There is a bully at the office I volunteer . He demonstrates aggressive behavior, going so far as to curse openly at the owner, offers suggestive threats, and sends the owner Text messages stating how he can't stand me for coming in changing things. He had demonstrated this behavior on numerous occasions & verbally I have asked him (politely) not to speak to me in his aggressive disrespectful tone(s). Further, he agitated the administrative assistant to contribute to his misbehavior. (His girlfriend is adm asst sister) I volunteer assisting the small minority business man with getting his office set up pet Depr of labor requirements, human resources & small business office procedures,policies etc. this included the drafting of job descriptions, salary surveys, identification of job duties, applicable rules/ regs for the business. Etc. further, after having this worker to fill out an application( yes, there was not an application completed on any of the workers)he really became belligerent. That motivated me to contact the past employers he listed for reference. Well he listed 3 past employers all which coincidently he listed as "shutdown it went out of business. However; the one I contacted that is still I business stated if I fax her my questions she will provide me with the correct position he held, correct duties he performed & correct start/end date. I'm hoping this includes "Correct reason for leaving??? I have voiced my concerns about to the owner about this employees behaviors & my overall concern about his unprofessional conduct. I will recommend this training to the owner so he can also educate himself about the severity & revel acne of understanding, detecting & finally how to handle these serious concerns of any employee that identifies with "Bullying des positions/actions:methods. Thank you Wd
  2. 1 Maxwell Pinto 04 Sep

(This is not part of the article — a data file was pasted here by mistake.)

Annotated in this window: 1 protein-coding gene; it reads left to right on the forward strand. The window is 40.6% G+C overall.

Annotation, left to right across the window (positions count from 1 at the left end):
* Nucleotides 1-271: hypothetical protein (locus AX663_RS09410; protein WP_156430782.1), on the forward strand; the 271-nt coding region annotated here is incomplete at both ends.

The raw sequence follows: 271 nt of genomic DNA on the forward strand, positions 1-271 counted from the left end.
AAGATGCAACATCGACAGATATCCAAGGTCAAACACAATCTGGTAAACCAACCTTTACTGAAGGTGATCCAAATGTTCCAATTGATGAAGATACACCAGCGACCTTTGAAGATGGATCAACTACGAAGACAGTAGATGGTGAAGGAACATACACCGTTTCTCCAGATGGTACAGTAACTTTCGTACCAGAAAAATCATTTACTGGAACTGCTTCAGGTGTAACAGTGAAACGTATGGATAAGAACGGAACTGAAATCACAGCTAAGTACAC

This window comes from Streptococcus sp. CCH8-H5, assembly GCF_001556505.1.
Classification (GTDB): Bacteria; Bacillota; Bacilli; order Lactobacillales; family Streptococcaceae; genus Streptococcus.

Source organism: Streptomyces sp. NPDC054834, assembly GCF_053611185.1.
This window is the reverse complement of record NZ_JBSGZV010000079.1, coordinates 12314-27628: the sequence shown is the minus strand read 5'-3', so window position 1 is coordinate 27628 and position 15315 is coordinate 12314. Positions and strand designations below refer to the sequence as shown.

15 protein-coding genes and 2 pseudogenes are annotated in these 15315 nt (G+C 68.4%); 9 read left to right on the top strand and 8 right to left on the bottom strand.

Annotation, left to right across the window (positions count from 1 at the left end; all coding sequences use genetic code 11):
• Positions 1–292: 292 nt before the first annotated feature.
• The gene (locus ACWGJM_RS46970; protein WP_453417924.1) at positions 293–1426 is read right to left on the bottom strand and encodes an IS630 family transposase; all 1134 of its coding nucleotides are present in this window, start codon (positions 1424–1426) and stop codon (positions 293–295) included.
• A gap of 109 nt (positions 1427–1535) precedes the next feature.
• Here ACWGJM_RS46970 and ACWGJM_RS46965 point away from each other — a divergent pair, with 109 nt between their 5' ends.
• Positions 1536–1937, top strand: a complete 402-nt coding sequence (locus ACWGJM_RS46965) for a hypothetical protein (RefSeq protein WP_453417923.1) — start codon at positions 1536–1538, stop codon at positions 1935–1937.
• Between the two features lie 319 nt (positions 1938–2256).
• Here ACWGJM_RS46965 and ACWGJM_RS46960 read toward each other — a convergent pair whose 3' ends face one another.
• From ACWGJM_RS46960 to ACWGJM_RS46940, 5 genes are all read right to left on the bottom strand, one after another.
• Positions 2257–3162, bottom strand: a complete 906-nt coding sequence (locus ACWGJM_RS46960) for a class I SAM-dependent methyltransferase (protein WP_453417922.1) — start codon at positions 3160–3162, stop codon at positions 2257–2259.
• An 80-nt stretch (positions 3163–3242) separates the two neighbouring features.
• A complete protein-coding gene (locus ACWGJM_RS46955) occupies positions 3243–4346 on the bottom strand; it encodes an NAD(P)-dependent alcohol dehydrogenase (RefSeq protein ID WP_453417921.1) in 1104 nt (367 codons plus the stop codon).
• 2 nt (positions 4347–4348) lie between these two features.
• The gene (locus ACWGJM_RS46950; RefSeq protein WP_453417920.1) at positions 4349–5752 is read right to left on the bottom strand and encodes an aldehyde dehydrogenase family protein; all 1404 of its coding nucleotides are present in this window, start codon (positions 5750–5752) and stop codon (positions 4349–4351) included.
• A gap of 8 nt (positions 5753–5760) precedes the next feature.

Targets, victims and witnesses of bullying have a few avenues to pursue (as compared with victims of sexual harassment) when subjected to bullying, i.e., repeated and obvious acts of aggression, spreading malicious rumours, excluding someone socially or from certain projects, undermining or impeding a person’s work or opinions, insulting a person’s habits, attitudes, or private life and intruding upon a person’s privacy. Others include being rude or belligerent, destroying property, assaulting an individual, or setting impossible deadlines. Although bullying is recognized as detrimental to occupational health, there is little political or corporate interest in stopping it. In schoolyard bullying, the bullies are children, whose behaviour is controlled by the leaders, i.e. the school administration. In workplace bullying, however, the bullies are often the leaders themselves, i.e., the managers and supervisors. Therefore, reporting a bully to the HR dept, for example, may expose the target/victim to the risk of even more bullying, slower career advancement, or even termination, on the grounds of being a “troublemaker!”. Workplace bullying has severe consequences, including reduced effectiveness and high employee turnover. An employee who suffers any physical or psychiatric injury as a result of workplace bullying can confront the bully, report the bully to the HR department or to the trade union, if any, or bring a claim of negligence and/or a personal injury claim against both the employer and the abusive employee as joint respondents in the claim. If the law does not persuade employers to deal with workplace bullying, the economic reality will persuade them. Training sessions can help when combined with a confidential reporting structure, but it is difficult to alter the basic nature of some individuals, who may need counselling. Maxwell Pinto, Business Author http://www.amazon.com/s/ref=sr_nr_i_1?rh=k%3Amaxwell+pinto%2Ci%3Adigital-text&keywords=maxwell+pinto&ie=UTF8&qid=1323793453